Concept of Business as a System
The system helps the business organizations to achieve their goals.
A business system is a combination of policies, personnel, equipment and computer facilities to co-ordinate the activities of a business organization.
It establishes the rules and procedures of that organization, which are to be governed.
Business system decides how data must be handled and is methodically processed. It also controls the procedures of the processed data and the results to be displayed. For e.g. a system may automatically order parts for an inventory, monitor future corporate profits or post credit card sales to the on line customer accounts. The overall nature of the business system will reflect the efficiency of its designers.
Objectives of Business System
(a) To meet the user and customer needs.
(b) To cut down the operating costs and increase savings.
(c) To smooth the flow data through various levels of the organization.
(d) To speed up the execution of results with the reliable data available in a system.
(e) To handle data efficiently and provide timely information to the management.
(f) To establish the most desirable distribution of data, services and equipment’s throughout the organization.
(g) To define a proper method of handling business activities.
(h) To eliminate duplicated, conflicting and unnecessary services.
Types of Business Systems
- Payroll business system
- Personnel business system
- Accounts receivable system
- Accounts payable system
- Inventory system.
1. Payroll Business System
A payroll system consists of all forms, procedures, files, equipment’s, personnel, and computer support necessary to completely process the payment of employees. A payroll system fully handles all tax deductions, personal deductions, and the update of payroll data related to each employee.
It provides for the actual payment of employees, a record of that payment, the modification of all payroll records, and the preparation of payroll reports. The payroll system must also generate all tax documents to include pay-cheques, W-2 statements, 941 quarterly reports, and a wide range of state and municipal employment tax filings.
Another payroll responsibility is the accurate reporting of all personal deductions to include bonds, medical and life insurance, profit sharing plans, stock options, credit union deductions, and the garnishing of an employee’s salary by a creditor.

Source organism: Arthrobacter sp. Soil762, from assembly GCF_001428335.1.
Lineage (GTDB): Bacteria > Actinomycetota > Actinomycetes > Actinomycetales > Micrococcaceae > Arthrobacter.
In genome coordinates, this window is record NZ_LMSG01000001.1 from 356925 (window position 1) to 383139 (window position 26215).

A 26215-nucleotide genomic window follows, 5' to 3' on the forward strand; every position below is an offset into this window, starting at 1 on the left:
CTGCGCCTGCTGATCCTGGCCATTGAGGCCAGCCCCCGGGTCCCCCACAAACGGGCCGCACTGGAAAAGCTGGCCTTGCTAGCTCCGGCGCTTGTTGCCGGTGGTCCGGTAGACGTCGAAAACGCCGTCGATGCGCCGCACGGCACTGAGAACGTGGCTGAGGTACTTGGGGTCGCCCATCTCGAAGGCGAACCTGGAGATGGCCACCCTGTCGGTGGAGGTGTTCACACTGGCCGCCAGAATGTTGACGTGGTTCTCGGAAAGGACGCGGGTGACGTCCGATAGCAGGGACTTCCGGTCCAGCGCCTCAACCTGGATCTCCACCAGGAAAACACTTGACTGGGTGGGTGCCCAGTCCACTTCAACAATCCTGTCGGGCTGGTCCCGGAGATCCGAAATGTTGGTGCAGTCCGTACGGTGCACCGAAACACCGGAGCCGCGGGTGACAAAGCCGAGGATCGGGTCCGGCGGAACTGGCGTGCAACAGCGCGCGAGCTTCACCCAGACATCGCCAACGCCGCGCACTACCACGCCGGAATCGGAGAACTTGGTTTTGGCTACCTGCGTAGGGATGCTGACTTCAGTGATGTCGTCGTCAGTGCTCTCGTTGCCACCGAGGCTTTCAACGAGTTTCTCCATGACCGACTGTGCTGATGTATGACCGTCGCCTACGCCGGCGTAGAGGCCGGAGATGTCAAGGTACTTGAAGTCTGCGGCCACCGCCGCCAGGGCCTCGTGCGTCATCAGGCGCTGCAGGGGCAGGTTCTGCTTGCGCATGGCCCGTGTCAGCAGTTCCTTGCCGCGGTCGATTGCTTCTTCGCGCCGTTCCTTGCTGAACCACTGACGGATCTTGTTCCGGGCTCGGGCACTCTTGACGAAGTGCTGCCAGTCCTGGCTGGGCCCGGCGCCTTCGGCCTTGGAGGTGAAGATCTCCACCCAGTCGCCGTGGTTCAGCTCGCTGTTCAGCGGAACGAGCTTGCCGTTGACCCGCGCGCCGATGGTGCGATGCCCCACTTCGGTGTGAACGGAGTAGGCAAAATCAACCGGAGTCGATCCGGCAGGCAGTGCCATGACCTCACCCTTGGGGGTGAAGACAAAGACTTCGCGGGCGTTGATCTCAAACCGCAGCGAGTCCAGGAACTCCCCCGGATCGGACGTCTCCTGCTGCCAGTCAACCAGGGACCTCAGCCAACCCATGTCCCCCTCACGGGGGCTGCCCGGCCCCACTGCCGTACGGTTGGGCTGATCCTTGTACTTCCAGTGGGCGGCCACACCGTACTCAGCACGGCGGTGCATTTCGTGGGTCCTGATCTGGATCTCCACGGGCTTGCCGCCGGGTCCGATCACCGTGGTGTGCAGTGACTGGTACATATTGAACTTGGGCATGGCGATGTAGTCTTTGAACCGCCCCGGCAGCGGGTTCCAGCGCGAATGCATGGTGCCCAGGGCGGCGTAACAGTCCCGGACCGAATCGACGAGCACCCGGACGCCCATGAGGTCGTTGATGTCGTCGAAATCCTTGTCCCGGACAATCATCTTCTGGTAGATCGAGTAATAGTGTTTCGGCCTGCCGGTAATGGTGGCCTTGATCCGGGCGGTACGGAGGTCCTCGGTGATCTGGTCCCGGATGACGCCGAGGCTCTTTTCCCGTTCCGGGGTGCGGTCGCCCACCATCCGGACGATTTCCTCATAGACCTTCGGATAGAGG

These accumulated totals must be reported accurately to both the recipient of these movies and the individuals from whose salaries these amounts were deducted. The computer’s support makes it possible to accurately and promptly process a payroll, providing the input data are properly handled on a timely basis.
- Personnel Business System
Personnel system describes varied aspects of an organization’s work force. The outputs generated by personnel systems are frequently used in compiling central & state labor power reports. Retail organizations are major users of accounts receivable systems, since these systems detail monies that are owed to an organization.
Conversely, accounts payable systems focus on the monies that are owed to an organization. These two systems parallel to each other, requiring the continued maintenance of files, their update reporting on movies due and owed, providing customer statements and invoices, and recording payments made.
- Accounts Receivable System
An account receivable systems are monitors the flow of money. An accounts receivable system monitors the people who owe money to a business. It provides the means to process all data for credit cards and other kinds of charge accounts.
The files contain the individual customer data, including names, addresses, financial charges like, payments received and current charges. The information is issued as monthly statements of each customer and also provides useful information for management’s use.
- Accounts Payable System
Accounts payable system monitors the organization to which money is owed. The file structures and input/output (I/O) formats are similar as the accounts receivable system. It contains the accounts of vendors to whom money is owed. Input will have goods and services received by the company while outputs include issue of payments and management reports.
- Inventory System
Inventory system monitors the status of items held in an inventory. These systems report on the quantities of goods on hand, as well as when items should be purchased to replenish stock and what critical items are needed. Inventory systems are crucial to organisations that maintain large and costly inventories.